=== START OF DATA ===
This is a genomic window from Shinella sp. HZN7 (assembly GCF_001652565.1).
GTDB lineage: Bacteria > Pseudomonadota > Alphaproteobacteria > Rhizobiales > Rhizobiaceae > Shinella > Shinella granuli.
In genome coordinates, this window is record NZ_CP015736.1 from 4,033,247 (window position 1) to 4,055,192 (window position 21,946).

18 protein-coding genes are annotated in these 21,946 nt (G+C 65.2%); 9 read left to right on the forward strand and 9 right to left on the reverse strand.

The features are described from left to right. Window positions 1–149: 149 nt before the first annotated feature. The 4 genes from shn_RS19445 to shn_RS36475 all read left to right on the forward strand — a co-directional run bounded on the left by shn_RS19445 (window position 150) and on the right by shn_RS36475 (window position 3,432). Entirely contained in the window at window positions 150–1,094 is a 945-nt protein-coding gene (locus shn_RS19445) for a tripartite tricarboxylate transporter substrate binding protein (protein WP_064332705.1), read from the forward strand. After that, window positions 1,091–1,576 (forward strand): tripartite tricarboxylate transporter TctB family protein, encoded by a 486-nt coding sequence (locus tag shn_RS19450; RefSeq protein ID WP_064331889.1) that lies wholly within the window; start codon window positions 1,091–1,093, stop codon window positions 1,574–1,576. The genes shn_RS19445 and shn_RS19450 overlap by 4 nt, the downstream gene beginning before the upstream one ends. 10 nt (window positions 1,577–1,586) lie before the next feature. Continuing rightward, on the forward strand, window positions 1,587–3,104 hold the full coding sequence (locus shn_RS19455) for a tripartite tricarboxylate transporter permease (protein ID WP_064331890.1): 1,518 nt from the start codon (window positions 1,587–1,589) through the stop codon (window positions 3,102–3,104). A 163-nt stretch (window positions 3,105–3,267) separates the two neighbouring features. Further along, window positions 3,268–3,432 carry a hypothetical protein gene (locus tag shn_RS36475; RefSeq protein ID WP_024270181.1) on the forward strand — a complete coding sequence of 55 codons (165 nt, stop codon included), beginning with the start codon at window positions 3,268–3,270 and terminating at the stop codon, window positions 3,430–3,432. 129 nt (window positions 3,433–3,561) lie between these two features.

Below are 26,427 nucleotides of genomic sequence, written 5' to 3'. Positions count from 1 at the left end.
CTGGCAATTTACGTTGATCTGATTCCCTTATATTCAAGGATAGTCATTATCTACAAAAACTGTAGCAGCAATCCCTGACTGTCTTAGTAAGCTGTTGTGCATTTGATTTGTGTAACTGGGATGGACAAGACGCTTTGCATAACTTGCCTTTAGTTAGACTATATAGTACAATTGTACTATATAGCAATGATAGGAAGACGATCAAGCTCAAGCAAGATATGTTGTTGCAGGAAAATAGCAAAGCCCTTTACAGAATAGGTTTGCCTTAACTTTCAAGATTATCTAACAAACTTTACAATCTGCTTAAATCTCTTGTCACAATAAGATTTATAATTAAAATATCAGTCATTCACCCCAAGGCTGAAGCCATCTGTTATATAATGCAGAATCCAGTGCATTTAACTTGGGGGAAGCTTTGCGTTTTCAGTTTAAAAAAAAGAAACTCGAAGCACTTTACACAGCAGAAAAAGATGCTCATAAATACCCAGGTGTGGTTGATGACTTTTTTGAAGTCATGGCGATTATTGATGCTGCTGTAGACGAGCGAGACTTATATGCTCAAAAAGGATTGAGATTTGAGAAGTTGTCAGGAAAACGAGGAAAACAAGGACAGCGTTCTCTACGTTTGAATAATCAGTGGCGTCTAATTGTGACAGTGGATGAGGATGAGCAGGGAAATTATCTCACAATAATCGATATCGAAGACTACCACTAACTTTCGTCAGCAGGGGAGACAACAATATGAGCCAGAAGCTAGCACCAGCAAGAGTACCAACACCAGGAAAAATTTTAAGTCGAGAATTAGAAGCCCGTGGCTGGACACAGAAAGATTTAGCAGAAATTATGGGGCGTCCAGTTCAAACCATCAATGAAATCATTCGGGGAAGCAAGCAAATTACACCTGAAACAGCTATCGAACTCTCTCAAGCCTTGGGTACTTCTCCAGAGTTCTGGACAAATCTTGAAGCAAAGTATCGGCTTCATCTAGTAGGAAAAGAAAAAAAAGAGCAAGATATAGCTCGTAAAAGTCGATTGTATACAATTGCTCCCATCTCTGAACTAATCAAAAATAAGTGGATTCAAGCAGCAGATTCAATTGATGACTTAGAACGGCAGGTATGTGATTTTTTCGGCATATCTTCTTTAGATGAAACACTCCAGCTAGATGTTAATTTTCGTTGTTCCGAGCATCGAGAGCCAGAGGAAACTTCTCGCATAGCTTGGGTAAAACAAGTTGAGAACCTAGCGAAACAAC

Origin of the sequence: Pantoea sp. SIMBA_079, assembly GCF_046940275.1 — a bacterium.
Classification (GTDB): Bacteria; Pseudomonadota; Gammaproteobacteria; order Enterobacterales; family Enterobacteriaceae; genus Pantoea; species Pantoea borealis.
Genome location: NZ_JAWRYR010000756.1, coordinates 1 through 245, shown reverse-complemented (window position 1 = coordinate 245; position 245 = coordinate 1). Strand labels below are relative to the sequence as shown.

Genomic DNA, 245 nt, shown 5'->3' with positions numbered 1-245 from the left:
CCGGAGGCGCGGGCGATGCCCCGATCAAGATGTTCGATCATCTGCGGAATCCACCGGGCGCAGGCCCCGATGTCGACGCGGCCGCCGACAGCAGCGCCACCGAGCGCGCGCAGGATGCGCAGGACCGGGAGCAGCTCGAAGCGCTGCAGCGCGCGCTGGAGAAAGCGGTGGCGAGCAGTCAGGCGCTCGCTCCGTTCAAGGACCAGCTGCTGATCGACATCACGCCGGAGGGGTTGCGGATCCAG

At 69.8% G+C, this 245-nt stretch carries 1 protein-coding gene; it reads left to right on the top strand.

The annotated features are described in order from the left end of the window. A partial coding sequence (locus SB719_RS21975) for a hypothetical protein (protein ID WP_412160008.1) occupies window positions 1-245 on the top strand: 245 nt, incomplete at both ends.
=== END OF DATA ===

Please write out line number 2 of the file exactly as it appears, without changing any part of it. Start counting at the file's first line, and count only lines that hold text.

GTDB lineage: Bacteria > Pseudomonadota > Alphaproteobacteria > Rhizobiales > Rhizobiaceae > Shinella > Shinella granuli.